Last week, the Internal Revenue Service (IRS) issued Notice 2011-1, which delays until at least 2012 the effective date of nondiscrimination rules made applicable to fully insured non-grandfathered health plans under the Patient Protection and Affordable Care Act (PPACA). On the same day, the Departments of Health and Human Services, Labor and Treasury also released new guidance on the PPACA and the Mental Health Parity and Addiction Equity Act of 2008 (MHPAEA). The most important features of these releases are summarized below.
IRS Notice 2011-1 essentially provides an enforcement safe harbor in that there will be no enforcement of the new nondiscrimination rules for non-grandfathered insured plans until the first plan year after regulations are issued. Since guidance will not be issued prior to 2011, the earliest these provisions could become effective would be January 1, 2012. This also means that employers will not be required to file IRS Form 8928 with respect to excise taxes prior to the date required for compliance with the new nondiscrimination rules.
Note that the IRC’s nondiscrimination rules under 105(h) will continue to apply to self-insured group health plans including grandfathered plans. The regulatory relief announced in the Notice only affects insured group health plans.
The issuance of Notice 2011-1 means that for health plan provisions, as well as provisions touching on healthcare in employment contracts and separation agreements that extend into 2011, employers will not have to worry about the new nondiscrimination rules. This does not, however, impact plans, employment contracts and separation agreements with insured plan subsidies extending into 2012, nor does this Notice provide any relief from current nondiscrimination rules under self-insured medical benefit plans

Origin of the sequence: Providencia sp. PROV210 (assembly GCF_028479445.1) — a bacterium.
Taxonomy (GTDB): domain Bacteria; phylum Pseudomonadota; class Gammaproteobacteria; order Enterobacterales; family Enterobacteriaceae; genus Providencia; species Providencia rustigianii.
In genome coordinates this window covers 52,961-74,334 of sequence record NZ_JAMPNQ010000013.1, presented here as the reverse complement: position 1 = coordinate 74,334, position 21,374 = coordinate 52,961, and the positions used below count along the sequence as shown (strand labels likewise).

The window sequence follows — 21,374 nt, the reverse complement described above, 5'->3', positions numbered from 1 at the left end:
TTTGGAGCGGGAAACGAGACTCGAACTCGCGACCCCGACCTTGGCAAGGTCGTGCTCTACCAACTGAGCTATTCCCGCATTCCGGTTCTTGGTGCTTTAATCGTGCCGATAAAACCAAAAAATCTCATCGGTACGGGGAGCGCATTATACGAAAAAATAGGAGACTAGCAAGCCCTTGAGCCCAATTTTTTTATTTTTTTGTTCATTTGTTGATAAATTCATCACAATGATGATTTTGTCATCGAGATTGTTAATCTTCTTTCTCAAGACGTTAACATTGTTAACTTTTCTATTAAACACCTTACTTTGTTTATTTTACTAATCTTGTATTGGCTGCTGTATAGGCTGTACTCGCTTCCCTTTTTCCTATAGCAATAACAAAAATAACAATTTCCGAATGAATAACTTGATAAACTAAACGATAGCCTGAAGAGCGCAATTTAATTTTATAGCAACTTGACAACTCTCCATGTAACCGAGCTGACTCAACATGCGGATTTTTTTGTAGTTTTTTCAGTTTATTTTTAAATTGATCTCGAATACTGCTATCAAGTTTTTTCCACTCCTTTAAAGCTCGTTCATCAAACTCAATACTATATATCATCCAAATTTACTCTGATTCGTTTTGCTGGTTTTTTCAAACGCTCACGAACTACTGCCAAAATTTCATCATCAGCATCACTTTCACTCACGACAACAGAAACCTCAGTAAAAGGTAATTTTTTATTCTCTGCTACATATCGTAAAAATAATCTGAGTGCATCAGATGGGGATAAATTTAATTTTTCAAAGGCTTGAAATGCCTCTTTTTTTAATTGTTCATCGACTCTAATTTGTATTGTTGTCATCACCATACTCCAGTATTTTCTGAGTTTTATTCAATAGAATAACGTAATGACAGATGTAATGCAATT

Last week, the DOL and HHS also issued Part V of FAQs regarding implementation of the PPACA. The FAQs provide the following guidance:
- A plan may charge a higher copay for a service provided in an in-network hospital than for the same service provided in an in-network ambulatory center;
- A plan may make distinctions in coverage based on age without violating the rules on providing dependent coverage to age 26 as long as the distinction applies to all coverage under the plan;
- In certain cases, an insurer may screen applicants for eligibility for alternative coverage options before offering a child-only policy;
- Grandfathered health plans that determine cost-sharing based on a percentage-of-compensation formula will not lose grandfathered status if the formula is unchanged even though this may lead to cost increases in excess of the cost increase thresholds in the regulations; and
- In line with other agency extensions of compliance deadlines due to a lack of regulatory guidance, the FAQs addressed two areas where employers will be provided with some relief. First, the Employee Benefits Security Administration (EBSA) has responsibility for rulemaking for a new requirement that large employers automatically enroll new full-time employees in the employer’s health plan. Until EBSA issues regulations under this new section of the Fair Labor Standards Act, however, employers will not be required to comply with this rule. Second, group health plans will not be required to comply with the 60-day notice requirement for material plan modifications under section 2715 of the Public Health Service Act until the federal agencies provide standards on benefits and coverage explanations.